The following is an excerpt from the introduction of Convergence Culture by Henry Jenkins. Reprinted by permission of New York University Press. Copyright 2006.
In December 2004, a hotly anticipated Bollywood film, Rok Sako To Rok Lo (2004), was screened in its entirety to movie buffs in Delhi, Bangalore, Hyderabad, Mumbai, and other parts of India through EDGE-enabled mobile phones with live video streaming facility. This is believed to be the first time that a feature film had been fully accessible via mobile phones. It remains to be seen how this kind of distribution fits into people’s lives. Will it substitute for going to the movies or will people simply use it to sample movies they may want to see at other venues? Who knows?
Over the past several years, many of us have watched as cell phones have become increasingly central to the release strategies of commercial motion pictures around the world, as amateur and professional cell phone movies have competed for prizes in international film festivals, as mobile users have been able to listen into major concerts, as Japanese novelists serialize their work via instant messenger, and as game players have used mobile devices to compete in augmented and alternative reality games. Some functions will take root; others will fail.
Call me old-fashioned. The other week I wanted to buy a cell phone—you know, to make phone calls. I didn’t want a video camera, a still camera, a Web access device, an mp3 player, or a game system. I also wasn’t interested in something that could show me movie previews, would have customizable ring tones, or would allow me to read novels.
I didn’t want the electronic equivalent of a Swiss army knife. When the phone rings, I don’t want to have to figure out which button to push. I just wanted a phone. The sales clerks sneered at me; they laughed at me behind my back. I was told by company after mobile company that they don’t make single-function phones anymore. Nobody wants them. This was a powerful demonstration of how central mobiles have become to the process of media convergence.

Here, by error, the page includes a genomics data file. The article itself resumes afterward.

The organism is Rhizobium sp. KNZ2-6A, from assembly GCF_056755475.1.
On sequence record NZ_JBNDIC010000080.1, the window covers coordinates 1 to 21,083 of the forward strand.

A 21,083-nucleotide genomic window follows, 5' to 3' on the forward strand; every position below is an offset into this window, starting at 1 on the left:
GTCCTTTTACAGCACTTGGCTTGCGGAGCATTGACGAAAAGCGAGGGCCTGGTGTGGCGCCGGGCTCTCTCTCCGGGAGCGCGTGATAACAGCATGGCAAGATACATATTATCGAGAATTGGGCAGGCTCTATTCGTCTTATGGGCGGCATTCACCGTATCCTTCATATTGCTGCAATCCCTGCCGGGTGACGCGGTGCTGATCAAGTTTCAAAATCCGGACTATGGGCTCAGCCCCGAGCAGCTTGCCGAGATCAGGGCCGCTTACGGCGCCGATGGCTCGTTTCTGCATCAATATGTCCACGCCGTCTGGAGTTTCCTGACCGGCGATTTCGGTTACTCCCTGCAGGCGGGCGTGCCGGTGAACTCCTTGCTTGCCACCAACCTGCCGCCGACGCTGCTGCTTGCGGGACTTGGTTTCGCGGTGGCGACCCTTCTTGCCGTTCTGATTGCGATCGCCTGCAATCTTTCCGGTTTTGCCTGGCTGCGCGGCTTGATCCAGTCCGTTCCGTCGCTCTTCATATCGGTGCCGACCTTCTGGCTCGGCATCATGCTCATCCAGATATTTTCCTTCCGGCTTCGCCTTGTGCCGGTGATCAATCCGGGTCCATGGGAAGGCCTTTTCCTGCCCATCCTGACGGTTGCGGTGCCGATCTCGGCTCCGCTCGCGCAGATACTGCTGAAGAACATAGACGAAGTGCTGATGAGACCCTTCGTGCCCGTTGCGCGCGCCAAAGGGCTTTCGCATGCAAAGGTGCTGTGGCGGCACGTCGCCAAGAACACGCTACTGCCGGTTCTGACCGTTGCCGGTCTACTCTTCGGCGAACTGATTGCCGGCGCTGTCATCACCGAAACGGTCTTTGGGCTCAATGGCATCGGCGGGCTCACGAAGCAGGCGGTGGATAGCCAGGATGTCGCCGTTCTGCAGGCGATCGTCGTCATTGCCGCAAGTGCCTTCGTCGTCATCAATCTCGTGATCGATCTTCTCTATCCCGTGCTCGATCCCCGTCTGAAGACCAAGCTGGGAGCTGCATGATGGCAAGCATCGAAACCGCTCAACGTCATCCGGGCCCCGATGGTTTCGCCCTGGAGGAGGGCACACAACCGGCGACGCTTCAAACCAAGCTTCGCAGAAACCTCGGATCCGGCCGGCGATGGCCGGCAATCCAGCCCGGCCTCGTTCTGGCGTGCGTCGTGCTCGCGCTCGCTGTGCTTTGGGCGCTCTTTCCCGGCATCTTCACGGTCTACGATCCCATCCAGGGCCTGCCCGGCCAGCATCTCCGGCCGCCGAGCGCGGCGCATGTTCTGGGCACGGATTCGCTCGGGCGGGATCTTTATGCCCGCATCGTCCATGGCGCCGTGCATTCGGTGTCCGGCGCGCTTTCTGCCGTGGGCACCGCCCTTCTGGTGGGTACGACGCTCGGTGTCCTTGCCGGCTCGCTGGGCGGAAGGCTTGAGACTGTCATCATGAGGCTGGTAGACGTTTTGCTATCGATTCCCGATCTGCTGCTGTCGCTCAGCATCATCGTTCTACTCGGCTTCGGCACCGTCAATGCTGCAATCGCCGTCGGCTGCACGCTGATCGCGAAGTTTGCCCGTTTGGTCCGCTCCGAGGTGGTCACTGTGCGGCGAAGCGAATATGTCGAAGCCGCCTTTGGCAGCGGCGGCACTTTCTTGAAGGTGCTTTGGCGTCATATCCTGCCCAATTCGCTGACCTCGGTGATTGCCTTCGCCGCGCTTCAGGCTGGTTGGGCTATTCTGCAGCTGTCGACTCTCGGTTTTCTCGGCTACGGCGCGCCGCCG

You’ve probably been hearing a lot about convergence lately. You are going to be hearing even more.
The media industries are undergoing another paradigm shift. It happens from time to time. In the 1990s, rhetoric about a coming digital revolution contained an implicit and often explicit assumption that new media was going to push aside old media, that the Internet was going to displace broadcasting, and that all of this would enable consumers to more easily access media content that was personally meaningful to them. A best-seller in 1990, Nicholas Negroponte’s Being Digital, drew a sharp contrast between “passive old media” and “interactive new media,” predicting the collapse of broadcast networks in favor of an era of narrowcasting and niche media on demand…[T]he new media companies spoke about convergence, but by this term, they seemed to mean that old media would be absorbed fully and completely into the orbit of the emerging technologies. George Gilder, another digital revolutionary, dismissed such claims: “The computer industry is converging with the television industry in the same sense that the automobile converged with the horse, the TV converged with the nickelodeon, the word-processing program converged with the typewriter, the CAD program converged with the drafting board, and digital desktop publishing converged with the linotype machine and the letterpress.” For Gilder, the computer had come not to transform mass culture but to destroy it.
The popping of the dot-com bubble threw cold water on this talk of a digital revolution. Now, convergence has reemerged as an important reference point as old and new media companies try to imagine the future of the entertainment industry. If the digital revolution paradigm presumed that new media would displace old media, the emerging convergence paradigm assumes that old and new media will interact in ever more complex ways. The digital revolution paradigm claimed that new media was going to change everything. After the dot-com crash, the tendency was to imagine that new media had changed nothing. As with so many things about the current media environment, the truth lay somewhere in between. More and more, industry leaders are returning to convergence as a way of making sense of a moment of disorienting change. Convergence is, in that sense, an old concept taking on new meanings.
The Black Box Fallacy
Much contemporary discourse about convergence starts and ends with what I call the Black Box Fallacy. Sooner or later, the argument goes, all media content is going to flow through a single black box into our living rooms (or, in the mobile scenario, through black boxes we carry around with us everywhere we go)…Part of what makes the black box concept a fallacy is that it reduces media change to technological change and strips aside the cultural levels we are considering here.